Global News was given a tour of a safety model used in downtown Minneapolis that could be inspiring plans for a safer Winnipeg. In part three of our three-part series, we ask representatives from Manitoba about local plans.
A coordinated effort to help fight crime in downtown Minneapolis is getting interest from partners in Winnipeg hoping to bring a similar model north of the border.
Representatives from the Downtown Winnipeg BIZ, True North Sports & Entertainment, City of Winnipeg, Winnipeg Police Service and Manitoba Police Commission travelled to Minneapolis this summer to take notes on the city’s downtown safety model.
Officials in Minneapolis say their approach to crime and homelessness is built on trust and communication between the public and private sectors.
“We have to look at how we are going to do that here,” Winnipeg Downtown BIZ CEO Kate Fenske said.
The Minneapolis Downtown Improvement District (DID), an organization similar to the BIZ, works closely with local police, government, private businesses, and non-profit organizations to address safety concerns and respond to non-emergency calls in the city’s downtown.
The DID operates a safety communications centre inside the downtown Minneapolis police station, where civilian dispatchers can easily communicate with their foot patrols, outreach workers and police through a shared radio system while monitoring public cameras at the same time.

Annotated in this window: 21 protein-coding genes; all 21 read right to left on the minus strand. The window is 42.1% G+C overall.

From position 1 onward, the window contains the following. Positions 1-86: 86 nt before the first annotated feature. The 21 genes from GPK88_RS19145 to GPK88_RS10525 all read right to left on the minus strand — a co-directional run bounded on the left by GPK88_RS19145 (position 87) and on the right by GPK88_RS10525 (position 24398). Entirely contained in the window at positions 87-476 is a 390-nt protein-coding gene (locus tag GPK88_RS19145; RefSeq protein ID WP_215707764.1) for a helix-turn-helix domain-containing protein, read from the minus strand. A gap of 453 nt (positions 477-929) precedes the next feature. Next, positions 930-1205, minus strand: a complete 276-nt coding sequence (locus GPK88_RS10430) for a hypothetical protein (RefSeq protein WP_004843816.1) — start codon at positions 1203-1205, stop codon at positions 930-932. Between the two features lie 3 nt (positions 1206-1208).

A new agreement between Winnipeg’s public and private sectors, called the Downtown Safety Partnership (DSP), is hoping to tailor the Minneapolis strategy to fit local needs.
Fenske said the project is going to build on current efforts already underway to improve downtown safety.
“We know all the great work that’s happened,” Fenske said. “How do we build on that? What new things do we need to try?”
Former police officer Greg Burnett, who was recently hired by True North as its director of safety initiatives, went to Minneapolis with Fenske.
Burnett said it’s too early to say which parts of the Minneapolis model he’d like to bring to Winnipeg.
“I think everything is on the table,” he said. “If we’re going to do this, let’s start thinking different and then do different.”
It’s not clear what requests might be brought before council, but Mayor Brian Bowman told Global News he supports the project.
“This is one potential source of some good ideas and better collaboration than we’ve seen in the past,” Bowman said.
Winnipeg police said in an email the project has the support of WPS as well.